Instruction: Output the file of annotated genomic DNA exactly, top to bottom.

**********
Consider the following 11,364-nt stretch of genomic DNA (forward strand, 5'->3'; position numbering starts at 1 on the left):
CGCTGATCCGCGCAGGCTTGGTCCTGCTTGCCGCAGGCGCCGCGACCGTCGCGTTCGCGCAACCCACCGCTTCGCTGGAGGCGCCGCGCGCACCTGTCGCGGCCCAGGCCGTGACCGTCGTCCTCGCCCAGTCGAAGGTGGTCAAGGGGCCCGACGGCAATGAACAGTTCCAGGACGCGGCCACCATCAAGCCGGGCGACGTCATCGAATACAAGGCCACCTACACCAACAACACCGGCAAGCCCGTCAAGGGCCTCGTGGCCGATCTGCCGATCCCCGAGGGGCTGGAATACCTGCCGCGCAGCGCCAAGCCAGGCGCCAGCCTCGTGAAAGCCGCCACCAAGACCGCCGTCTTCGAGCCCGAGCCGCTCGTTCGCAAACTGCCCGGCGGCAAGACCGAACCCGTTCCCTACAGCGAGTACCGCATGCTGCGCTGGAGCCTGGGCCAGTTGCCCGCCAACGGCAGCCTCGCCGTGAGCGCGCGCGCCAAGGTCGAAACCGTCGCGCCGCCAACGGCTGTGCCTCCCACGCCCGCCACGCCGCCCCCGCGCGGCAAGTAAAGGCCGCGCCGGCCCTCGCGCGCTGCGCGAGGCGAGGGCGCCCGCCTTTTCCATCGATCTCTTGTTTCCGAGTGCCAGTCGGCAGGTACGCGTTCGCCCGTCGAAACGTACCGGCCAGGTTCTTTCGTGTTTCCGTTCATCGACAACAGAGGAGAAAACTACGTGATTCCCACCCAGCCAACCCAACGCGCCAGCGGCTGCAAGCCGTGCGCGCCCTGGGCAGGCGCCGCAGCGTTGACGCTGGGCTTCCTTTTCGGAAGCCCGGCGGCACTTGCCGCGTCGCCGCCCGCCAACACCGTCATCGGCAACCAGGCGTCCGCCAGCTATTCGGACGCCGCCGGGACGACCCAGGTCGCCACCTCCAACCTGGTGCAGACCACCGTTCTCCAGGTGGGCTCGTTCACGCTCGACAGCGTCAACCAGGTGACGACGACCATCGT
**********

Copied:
Consider the following 11,364-nt stretch of genomic DNA (forward strand, 5'->3'; position numbering starts at 1 on the left):
CGCTGATCCGCGCAGGCTTGGTCCTGCTTGCCGCAGGCGCCGCGACCGTCGCGTTCGCGCAACCCACCGCTTCGCTGGAGGCGCCGCGCGCACCTGTCGCGGCCCAGGCCGTGACCGTCGTCCTCGCCCAGTCGAAGGTGGTCAAGGGGCCCGACGGCAATGAACAGTTCCAGGACGCGGCCACCATCAAGCCGGGCGACGTCATCGAATACAAGGCCACCTACACCAACAACACCGGCAAGCCCGTCAAGGGCCTCGTGGCCGATCTGCCGATCCCCGAGGGGCTGGAATACCTGCCGCGCAGCGCCAAGCCAGGCGCCAGCCTCGTGAAAGCCGCCACCAAGACCGCCGTCTTCGAGCCCGAGCCGCTCGTTCGCAAACTGCCCGGCGGCAAGACCGAACCCGTTCCCTACAGCGAGTACCGCATGCTGCGCTGGAGCCTGGGCCAGTTGCCCGCCAACGGCAGCCTCGCCGTGAGCGCGCGCGCCAAGGTCGAAACCGTCGCGCCGCCAACGGCTGTGCCTCCCACGCCCGCCACGCCGCCCCCGCGCGGCAAGTAAAGGCCGCGCCGGCCCTCGCGCGCTGCGCGAGGCGAGGGCGCCCGCCTTTTCCATCGATCTCTTGTTTCCGAGTGCCAGTCGGCAGGTACGCGTTCGCCCGTCGAAACGTACCGGCCAGGTTCTTTCGTGTTTCCGTTCATCGACAACAGAGGAGAAAACTACGTGATTCCCACCCAGCCAACCCAACGCGCCAGCGGCTGCAAGCCGTGCGCGCCCTGGGCAGGCGCCGCAGCGTTGACGCTGGGCTTCCTTTTCGGAAGCCCGGCGGCACTTGCCGCGTCGCCGCCCGCCAACACCGTCATCGGCAACCAGGCGTCCGCCAGCTATTCGGACGCCGCCGGGACGACCCAGGTCGCCACCTCCAACCTGGTGCAGACCACCGTTCTCCAGGTGGGCTCGTTCACGCTCGACAGCGTCAACCAGGTGACGACGACCATCGT